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Helping people help people

Barrhead’s Ripple Connection Support Centre to introduce a new group to peer support
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Scott Robins is the facilitator of a new Ripple Connection introduction to peer support training program. Here Robins is speaking at the Barrhead Advocates 10th annual community dinner on International Disability Dayin December. Barry Kerton/T&C

BARRHEAD- The Ripple Connection Support Centre (RCSC) is to help people in the community support one another by learning just how effective peer support can be.

That is what RCSC assistant executive director Drew Fitzgerald said about the centre's peer-to-peer training sessions.

"The idea is to be able to support each other through both bad and good ... To bring each other up at times instead of relying on a therapist or a doctor," he said of the 16-week course.

The RCSC is a not-for-profit organization, which opened in 2010, it provides services for people who directly suffer from mental illness, as well as their families and caregivers. On any given day RCSC serves between 20 and 30 people daily.

Among the services the centre provides a referral service to Alberta Mental Health and Addictions, peer-to-peer counselling, which this course hopes to expand, a food bank and help to find low-income housing.

It's door's have been closed to the public, but the centre is still providing programs via telephone and video conferencing, which is how the course is being conducted.

Facilitator Scott Robins said the course was produced in-house at the Ripple, but the idea goes back even further starting with the People-first movement in Barrhead.

"[The concept behind the course] is to wrap our heads around how we can benefit one another," he said. "That there is a connection between people that elevates our wellness and sense of happiness."

Robins added many support groups use the peer-to-peer model as a counselling tool for its members, but it was first adopted by mental health organizations.

He said peer counselling differs from a friend lending a sympathetic ear in that the relationship is more formal.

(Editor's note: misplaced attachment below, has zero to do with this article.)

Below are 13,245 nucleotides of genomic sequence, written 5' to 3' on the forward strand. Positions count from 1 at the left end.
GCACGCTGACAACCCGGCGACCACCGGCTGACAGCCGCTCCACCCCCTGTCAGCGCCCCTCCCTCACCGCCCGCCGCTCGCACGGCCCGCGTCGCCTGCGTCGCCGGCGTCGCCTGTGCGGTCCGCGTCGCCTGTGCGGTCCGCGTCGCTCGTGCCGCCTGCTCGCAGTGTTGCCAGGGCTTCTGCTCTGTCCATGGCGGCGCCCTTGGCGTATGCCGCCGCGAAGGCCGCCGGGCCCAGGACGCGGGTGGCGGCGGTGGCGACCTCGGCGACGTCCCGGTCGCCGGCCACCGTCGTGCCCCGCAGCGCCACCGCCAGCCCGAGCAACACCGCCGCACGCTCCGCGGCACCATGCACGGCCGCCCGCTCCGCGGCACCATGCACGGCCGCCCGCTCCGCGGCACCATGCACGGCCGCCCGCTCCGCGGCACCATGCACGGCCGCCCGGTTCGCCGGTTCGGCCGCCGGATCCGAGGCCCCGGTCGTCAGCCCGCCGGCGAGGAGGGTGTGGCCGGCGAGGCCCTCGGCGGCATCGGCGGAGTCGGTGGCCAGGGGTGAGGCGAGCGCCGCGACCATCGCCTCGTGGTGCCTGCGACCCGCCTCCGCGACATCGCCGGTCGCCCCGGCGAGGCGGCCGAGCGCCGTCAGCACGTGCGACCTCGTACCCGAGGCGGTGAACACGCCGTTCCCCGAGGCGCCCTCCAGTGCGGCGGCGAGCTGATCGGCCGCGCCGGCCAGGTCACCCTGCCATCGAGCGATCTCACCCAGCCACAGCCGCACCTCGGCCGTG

"What I've learned over the years is that you don't necessarily need to be an expert to deliver expertise," Robins said. "There are a lot of experts out there who encourage us to use the information we have to help others."

Having said that, he added people can become peer support counsellor, noting one can become certified in peer support through Peer Support Canada which is partnered with the Canadian Mental Health Association.

Robins said the course is an introduction to what peer support is and it follows a template of eight modules consisting of two one-hour to an hour and a half sessions to introduce the concept. The next week the group meet again and discuss and redefine they believe is the most important parts of the course to them.

Ideally, he said the idea behind the course is that it is self-perpetuating in that one group will complete the course and then teach another group.

"One of the strengths of the peer-to-peer support is that it is continually evolving and the course will change slightly for every class," Robins said.

He added that although the course will continually evolve and grow as the new mentors learn new things and add their perspective the base will always remain the same.

In about 2016 the Mental Health Commission of Canada (MHCC) developed a series of guidelines of "practice and training" of peer-to-peer support programs.

These guidelines, serve as the base for this and future courses.

Unfortunately, Robins, who was preparing to facilitate the first lesson, said they are not taking additional students, however as previously mentioned the RCSC hopes to offer the course again in a few months.

For more information about the RCSC and its programs call 780-674-5548 from 10 a.m. to 4 p.m. Monday through Thursday.

Barry Kerton,